In research on the acquisition of reading, there have been some cross-orthographic comparisons between alphabetic scripts and the hiragana syllabic script. One of the theoretical motives for these comparisons is the hypothesis that phonological awareness is related to the size of the phonological unit mapped by the orthography, with phoneme awareness limited to readers with alphabetic literacy. Therefore, it would be expected that young Japanese children who learn the hiragana syllabary (and no alphabetic orthography) would have poor awareness of phonemes, which are internal to syllables. The present research used methods more fully representative of the language and orthography examined. The results indicate a previous underestimation of early phonemic awareness in Japanese children.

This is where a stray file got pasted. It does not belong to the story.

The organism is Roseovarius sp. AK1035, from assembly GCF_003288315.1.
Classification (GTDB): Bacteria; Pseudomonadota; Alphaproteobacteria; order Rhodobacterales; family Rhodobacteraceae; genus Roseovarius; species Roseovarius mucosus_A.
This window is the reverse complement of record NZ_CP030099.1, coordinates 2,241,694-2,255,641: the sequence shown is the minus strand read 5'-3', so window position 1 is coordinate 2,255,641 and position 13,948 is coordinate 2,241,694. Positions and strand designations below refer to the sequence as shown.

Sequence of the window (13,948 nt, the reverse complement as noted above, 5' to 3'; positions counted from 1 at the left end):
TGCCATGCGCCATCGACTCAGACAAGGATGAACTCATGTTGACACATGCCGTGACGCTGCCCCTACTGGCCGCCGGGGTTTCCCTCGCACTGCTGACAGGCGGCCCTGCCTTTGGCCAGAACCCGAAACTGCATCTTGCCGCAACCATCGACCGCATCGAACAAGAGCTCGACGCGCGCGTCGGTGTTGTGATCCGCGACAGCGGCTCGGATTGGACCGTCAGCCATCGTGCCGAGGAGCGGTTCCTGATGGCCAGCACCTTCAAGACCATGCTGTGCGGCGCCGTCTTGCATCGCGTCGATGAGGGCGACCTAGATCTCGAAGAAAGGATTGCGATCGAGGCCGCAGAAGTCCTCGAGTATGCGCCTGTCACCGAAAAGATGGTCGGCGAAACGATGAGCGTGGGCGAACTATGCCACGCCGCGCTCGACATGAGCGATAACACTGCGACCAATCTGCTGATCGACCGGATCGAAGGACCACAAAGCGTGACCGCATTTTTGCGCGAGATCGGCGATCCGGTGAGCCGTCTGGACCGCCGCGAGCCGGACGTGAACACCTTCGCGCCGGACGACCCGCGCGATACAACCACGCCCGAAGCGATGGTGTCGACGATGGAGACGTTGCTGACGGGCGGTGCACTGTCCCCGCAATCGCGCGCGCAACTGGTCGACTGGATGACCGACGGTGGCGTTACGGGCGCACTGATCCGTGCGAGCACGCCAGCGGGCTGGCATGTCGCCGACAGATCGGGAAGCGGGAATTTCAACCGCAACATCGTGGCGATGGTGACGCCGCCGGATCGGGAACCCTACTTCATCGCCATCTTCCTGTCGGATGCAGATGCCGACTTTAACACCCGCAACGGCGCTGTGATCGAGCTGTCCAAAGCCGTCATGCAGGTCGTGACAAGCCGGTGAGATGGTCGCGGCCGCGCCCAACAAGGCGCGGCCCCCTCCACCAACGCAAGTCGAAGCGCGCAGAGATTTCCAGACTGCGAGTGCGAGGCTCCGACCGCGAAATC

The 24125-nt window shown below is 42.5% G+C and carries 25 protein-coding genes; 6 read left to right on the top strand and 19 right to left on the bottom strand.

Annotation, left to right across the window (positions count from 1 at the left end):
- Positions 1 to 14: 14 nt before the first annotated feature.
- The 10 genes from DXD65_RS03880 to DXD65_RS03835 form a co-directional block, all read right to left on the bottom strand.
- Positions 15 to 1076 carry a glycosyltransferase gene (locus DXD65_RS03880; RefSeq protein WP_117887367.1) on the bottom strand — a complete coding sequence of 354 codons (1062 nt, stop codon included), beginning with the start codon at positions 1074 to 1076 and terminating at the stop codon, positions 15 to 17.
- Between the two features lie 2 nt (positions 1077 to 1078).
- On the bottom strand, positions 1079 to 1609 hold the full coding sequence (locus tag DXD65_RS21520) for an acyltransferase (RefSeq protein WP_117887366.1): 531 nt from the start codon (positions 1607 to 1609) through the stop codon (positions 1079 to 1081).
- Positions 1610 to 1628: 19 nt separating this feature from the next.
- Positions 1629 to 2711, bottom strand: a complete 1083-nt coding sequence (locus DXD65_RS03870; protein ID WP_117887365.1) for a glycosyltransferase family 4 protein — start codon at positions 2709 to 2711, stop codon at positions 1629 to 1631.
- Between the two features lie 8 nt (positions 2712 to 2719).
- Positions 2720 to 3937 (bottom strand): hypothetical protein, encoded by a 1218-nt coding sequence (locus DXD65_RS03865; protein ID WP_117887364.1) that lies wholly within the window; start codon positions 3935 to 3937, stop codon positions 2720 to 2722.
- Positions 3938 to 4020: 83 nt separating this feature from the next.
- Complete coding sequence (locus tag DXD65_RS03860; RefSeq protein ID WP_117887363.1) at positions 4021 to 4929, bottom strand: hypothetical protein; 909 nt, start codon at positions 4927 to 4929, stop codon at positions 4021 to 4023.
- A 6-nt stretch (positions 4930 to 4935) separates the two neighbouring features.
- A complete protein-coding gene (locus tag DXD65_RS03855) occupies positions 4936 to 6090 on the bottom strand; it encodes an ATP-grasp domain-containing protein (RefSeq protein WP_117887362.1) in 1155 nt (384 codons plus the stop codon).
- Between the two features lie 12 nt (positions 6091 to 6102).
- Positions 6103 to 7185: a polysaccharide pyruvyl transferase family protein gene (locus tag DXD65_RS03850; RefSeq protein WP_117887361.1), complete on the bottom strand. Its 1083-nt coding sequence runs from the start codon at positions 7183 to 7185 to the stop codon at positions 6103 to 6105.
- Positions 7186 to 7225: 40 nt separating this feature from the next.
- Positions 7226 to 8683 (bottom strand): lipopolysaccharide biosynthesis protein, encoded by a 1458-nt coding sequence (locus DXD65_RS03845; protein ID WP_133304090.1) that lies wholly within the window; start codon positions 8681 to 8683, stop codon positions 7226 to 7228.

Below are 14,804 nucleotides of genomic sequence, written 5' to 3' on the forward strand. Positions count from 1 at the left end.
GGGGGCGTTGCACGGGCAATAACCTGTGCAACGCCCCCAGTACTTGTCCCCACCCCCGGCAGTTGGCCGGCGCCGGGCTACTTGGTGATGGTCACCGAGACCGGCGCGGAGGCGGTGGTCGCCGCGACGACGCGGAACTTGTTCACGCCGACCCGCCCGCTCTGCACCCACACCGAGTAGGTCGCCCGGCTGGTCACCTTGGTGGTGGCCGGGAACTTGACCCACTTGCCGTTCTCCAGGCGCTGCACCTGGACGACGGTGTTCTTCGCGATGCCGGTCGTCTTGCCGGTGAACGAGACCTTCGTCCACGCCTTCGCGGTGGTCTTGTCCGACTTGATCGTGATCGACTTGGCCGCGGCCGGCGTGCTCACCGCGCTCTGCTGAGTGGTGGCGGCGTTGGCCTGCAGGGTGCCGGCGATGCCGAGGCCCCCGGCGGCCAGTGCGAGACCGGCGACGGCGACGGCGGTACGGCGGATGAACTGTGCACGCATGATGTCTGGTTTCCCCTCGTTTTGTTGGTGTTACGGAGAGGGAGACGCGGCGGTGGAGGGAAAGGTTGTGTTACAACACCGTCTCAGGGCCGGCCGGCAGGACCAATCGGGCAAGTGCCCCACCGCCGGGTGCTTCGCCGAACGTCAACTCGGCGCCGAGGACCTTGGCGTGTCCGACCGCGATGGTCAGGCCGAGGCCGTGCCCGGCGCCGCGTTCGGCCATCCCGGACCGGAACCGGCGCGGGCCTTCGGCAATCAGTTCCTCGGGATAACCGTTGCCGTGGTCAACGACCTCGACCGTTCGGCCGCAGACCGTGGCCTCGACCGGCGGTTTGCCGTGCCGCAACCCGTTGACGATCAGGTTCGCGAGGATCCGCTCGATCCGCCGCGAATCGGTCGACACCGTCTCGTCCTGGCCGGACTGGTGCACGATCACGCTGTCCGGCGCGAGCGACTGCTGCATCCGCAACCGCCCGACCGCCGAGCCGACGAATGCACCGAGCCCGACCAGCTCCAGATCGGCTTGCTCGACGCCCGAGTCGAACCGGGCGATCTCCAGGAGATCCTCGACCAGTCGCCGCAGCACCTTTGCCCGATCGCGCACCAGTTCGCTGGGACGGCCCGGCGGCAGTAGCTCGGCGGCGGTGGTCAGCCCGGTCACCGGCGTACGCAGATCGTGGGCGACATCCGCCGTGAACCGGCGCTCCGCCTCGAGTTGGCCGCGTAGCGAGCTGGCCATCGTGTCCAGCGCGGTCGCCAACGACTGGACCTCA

Reading and Writing – Springer Journals
Published: Sep 16, 2010
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